The Nigerian government has expressed worry and grief over the high spate of banditry in the northwest part of the country, which has claimed dozens of civilian lives.
Minister of Police Affairs, Muhammad Dingyadi, on Friday, pledged the commitment of the government to sustain the ongoing security operation in the northwest, where violence has soared in recent years as criminal gangs involved in cattle rustling and kidnapping.
The Nigerian security forces in February announced a sweeping operation aimed at armed gangs in the restive northern area.
The operation, according to the police minister was aimed at decimating all forms of crimes in the region to ensure peace, safety, and security of lives and properties.
He said the operation had yielded positive results by neutralizing the attacks by the bandits and dislodging them from their hideouts.
Also, Nigerian President Muhammadu Buhari on Thursday directed the military to enhance their operations to end frequent attacks by gunmen and criminal gangs in the country.
Buhari gave the order following attacks by gunmen in the northwestern Nigerian state of Sokoto on Wednesday, in which at least 70 people were killed.
The gunmen, believed to be bandits, rode on motorbikes and estimated to be in their hundreds stormed the villages of Garki, Dan Aduwa, Kuzari, Katuma, and Masawa, all about three kilometers from the town of Sabon Birrnin Gobir in the northern state of Sokoto on Wednesday.
Hundreds of people have been killed by criminal gangs carrying out robberies and kidnappings in the northwest part of the country since January this year.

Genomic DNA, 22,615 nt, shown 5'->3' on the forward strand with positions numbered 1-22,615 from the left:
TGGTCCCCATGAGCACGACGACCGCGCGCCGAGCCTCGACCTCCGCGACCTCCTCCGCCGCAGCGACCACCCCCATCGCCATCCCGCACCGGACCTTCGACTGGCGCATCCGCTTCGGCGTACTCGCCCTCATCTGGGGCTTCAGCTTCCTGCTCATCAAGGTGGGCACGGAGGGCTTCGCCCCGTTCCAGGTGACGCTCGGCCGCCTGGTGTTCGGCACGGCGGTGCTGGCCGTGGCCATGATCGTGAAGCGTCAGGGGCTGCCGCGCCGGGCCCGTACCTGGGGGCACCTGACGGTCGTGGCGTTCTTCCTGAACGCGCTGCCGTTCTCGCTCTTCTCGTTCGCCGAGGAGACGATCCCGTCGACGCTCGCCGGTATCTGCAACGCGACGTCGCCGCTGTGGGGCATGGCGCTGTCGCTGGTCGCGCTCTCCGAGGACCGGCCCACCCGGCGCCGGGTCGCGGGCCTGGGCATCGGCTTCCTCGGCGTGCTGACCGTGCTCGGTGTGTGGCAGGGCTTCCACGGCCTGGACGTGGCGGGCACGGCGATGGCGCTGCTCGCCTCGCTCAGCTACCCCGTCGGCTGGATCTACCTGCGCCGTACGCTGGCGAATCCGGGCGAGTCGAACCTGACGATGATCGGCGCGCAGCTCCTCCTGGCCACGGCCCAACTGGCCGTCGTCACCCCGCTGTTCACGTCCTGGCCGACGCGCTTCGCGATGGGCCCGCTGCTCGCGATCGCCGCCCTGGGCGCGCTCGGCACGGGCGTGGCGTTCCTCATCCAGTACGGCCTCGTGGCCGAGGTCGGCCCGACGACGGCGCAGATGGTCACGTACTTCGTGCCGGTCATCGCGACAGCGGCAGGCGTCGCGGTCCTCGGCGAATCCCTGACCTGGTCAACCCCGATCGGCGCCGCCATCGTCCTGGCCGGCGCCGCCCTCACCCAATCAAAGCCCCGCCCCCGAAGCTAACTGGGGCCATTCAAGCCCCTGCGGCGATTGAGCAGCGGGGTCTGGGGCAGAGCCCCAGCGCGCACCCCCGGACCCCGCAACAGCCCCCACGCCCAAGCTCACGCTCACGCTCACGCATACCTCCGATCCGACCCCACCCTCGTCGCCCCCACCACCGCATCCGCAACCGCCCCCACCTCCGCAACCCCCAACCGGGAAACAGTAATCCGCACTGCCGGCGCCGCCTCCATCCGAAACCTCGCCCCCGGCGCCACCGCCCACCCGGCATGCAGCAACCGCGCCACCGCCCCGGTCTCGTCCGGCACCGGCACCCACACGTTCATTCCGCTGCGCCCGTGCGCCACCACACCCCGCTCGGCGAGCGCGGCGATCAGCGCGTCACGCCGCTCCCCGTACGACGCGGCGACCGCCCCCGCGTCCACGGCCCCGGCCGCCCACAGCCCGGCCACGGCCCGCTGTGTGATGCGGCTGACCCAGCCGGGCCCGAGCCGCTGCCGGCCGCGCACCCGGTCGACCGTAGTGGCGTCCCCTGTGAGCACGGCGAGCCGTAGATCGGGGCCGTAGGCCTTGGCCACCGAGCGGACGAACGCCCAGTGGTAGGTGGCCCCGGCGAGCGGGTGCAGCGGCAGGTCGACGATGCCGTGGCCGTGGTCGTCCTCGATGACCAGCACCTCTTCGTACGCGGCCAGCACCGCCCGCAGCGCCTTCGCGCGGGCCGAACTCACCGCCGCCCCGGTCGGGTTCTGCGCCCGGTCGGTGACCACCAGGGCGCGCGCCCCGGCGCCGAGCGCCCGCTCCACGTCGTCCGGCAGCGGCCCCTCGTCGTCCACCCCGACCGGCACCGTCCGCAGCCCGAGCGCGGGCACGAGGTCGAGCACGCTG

Such attacks have added to security challenges in Africa’s most populous country, which is already struggling to contain Boko Haram insurgencies in the northeast and communal violence over grazing rights in central states.
In April, gunmen killed 47 people in attacks on villages in the northwestern state of Katsina.
In neighboring Kaduna, unknown gunmen killed more than 50 villagers in two local government areas of the state in March.
Also in February, another 16 members of a family were killed by unknown gunmen in the north-central state of Kaduna.
Commenting on the attacks, Chukwuma Okoli, a lecturer and resident researcher at the Federal University Lafia, said the federal government’s current counter-banditry effort, based on military reconnaissance and raids, is good and commendable.
The way forward is the development of grassroots policing, enriched by local personnel and intelligence, the political science expert told Xinhua.
According to him, banditry and other causes of insecurity in northern Nigeria have been allowed to degenerate into a complex national emergency with dire territorial implications.
Authorities in Zamfara, a troubled state in northwestern Nigeria, have decried the worsening security situation in the state. The state has witnessed a series of onslaughts by gunmen in recent months.
More than 50 people were confirmed killed by gunmen who camped in a thick forest in the state in April.
Sokoto State governor Aminu Tambuwal told reporters in Abuja on Friday that he has demanded from the President more military intervention to check the activities of bandits.
“Apart from the previous attacks, only two days ago through banditry attacks, we lost about 74 people in a very heinous and dastardly act of aggression from the bandits,” the governor told reporters after a meeting with Buhari.
In the same vein, Nasir el-Rufai, the governor of Kaduna, who also met with the Nigerian leader, said his visit was to find a lasting solution to the problem.
“The Sokoto story only hit the headlines just a few days ago, but in Zamfara, in Kaduna, in Niger, in Katsina, this banditry has become a northwestern scourge and we have been battling it with the support of the military,” he added.